Israel to tighten COVID-19 lockdown in 'final effort' amid vaccine rollout

·2-min read
A medical worker tests a woman for coronavirus disease (COVID-19) during Israel's third national lockdown to fight coronavirus disease (COVID-19) infections in Jerusalem

TEL AVIV (Reuters) - Israel will tighten an ongoing nationwide lockdown to curb a sharp rise in new COVID-19 cases, a statement from Prime Minister Benjamin Netanyahu's office said on Tuesday.

The stricter lockdown - to take effect at midnight between Thursday and Friday and last 14 days - will constitute "one final effort" as the country presses ahead with its rapid vaccine rollout, Netanyahu said.

Israel is leading the world in COVID-19 vaccinations, having innoculated nearly 15% of its 9.3 million population. Officials hope Israel can emerge from the pandemic as early as February, should the programme maintain its speed.

But new cases have skyrocketed since vaccinations were launched on Dec. 19, reaching a daily tally of over 8,300 on Tuesday, the highest in months. The ongoing lockdown is Israel's third since the start of the pandemic, and was imposed on Dec. 27.

A list of detailed, tightened lockdown measures will be presented to the government for final approval within the next day, the statement from Netanyahu's office said.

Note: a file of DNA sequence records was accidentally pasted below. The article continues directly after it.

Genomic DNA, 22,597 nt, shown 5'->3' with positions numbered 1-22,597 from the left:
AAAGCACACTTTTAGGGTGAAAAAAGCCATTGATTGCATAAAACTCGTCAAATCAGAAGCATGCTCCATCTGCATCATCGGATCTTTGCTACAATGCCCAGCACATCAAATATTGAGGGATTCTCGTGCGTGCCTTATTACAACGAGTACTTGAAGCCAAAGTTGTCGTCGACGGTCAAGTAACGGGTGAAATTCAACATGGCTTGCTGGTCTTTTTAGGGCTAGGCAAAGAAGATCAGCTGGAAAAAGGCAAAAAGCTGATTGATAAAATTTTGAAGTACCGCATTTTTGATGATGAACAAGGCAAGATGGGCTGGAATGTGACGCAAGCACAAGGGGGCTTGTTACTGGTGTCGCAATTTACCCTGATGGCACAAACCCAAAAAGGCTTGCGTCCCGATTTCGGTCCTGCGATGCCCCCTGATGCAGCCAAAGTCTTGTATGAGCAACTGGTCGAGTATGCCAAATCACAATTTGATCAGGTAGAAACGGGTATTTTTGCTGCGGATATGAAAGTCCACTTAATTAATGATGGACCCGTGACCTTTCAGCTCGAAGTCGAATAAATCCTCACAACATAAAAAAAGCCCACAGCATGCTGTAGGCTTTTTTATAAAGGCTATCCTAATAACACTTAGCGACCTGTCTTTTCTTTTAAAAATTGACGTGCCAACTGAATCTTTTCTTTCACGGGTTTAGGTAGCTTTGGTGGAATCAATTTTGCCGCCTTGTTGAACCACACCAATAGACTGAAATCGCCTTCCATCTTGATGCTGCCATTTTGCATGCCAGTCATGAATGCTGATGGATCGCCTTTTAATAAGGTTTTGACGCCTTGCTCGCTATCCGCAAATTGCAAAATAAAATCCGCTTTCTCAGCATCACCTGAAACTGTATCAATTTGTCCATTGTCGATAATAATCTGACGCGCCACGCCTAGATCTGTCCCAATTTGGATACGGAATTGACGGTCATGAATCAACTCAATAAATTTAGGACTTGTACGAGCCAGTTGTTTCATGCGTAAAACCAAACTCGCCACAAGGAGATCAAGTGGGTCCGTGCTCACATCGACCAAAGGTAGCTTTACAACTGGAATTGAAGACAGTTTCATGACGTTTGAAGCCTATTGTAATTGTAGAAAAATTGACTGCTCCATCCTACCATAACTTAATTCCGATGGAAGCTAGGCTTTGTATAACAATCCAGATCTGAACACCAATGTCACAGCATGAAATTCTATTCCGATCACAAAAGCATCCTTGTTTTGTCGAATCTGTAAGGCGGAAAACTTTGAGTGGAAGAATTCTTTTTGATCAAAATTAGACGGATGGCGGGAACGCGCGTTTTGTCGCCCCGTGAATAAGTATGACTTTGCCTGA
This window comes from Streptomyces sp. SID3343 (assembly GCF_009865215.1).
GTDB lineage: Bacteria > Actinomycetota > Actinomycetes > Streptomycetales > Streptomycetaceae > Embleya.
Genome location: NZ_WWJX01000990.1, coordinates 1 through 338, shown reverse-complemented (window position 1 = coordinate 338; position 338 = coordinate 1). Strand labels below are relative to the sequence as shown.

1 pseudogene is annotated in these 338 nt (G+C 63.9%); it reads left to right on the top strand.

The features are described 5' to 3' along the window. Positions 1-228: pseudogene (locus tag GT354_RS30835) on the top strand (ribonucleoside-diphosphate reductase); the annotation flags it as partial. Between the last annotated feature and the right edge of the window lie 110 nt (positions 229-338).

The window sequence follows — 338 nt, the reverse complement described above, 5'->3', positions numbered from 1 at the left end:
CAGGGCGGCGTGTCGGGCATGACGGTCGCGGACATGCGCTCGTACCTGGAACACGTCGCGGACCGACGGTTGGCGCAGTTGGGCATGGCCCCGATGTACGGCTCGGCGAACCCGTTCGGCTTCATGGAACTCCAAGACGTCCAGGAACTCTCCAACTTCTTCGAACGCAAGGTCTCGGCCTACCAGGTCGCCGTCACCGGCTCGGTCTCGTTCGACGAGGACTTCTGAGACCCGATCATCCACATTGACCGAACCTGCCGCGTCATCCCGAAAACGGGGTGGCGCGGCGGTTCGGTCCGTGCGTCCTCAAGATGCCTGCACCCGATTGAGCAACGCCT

"I call on all citizens of Israel: Let us make one final effort - together," Netanyahu said.

"This is how we will be the first in the world to emerge from the coronavirus, this is how we will open our economy," he said.

Even before the planned tightening, Israelis have been required to stay mostly at home, many shops have been shuttered and public transport has been limited.

The number of daily infections has risen steadily from around 1,000 at the end of a month-long lockdown imposed in September that followed one that ran from late March to early May.

Public anger has risen over the government's perceived inconsistent handling of the crisis. Israel will hold an election on March 23, its fourth in two years, after constant infighting in Netanyahu's coalition.

(Reporting by Rami Ayyub; Editing by Alistair Bell)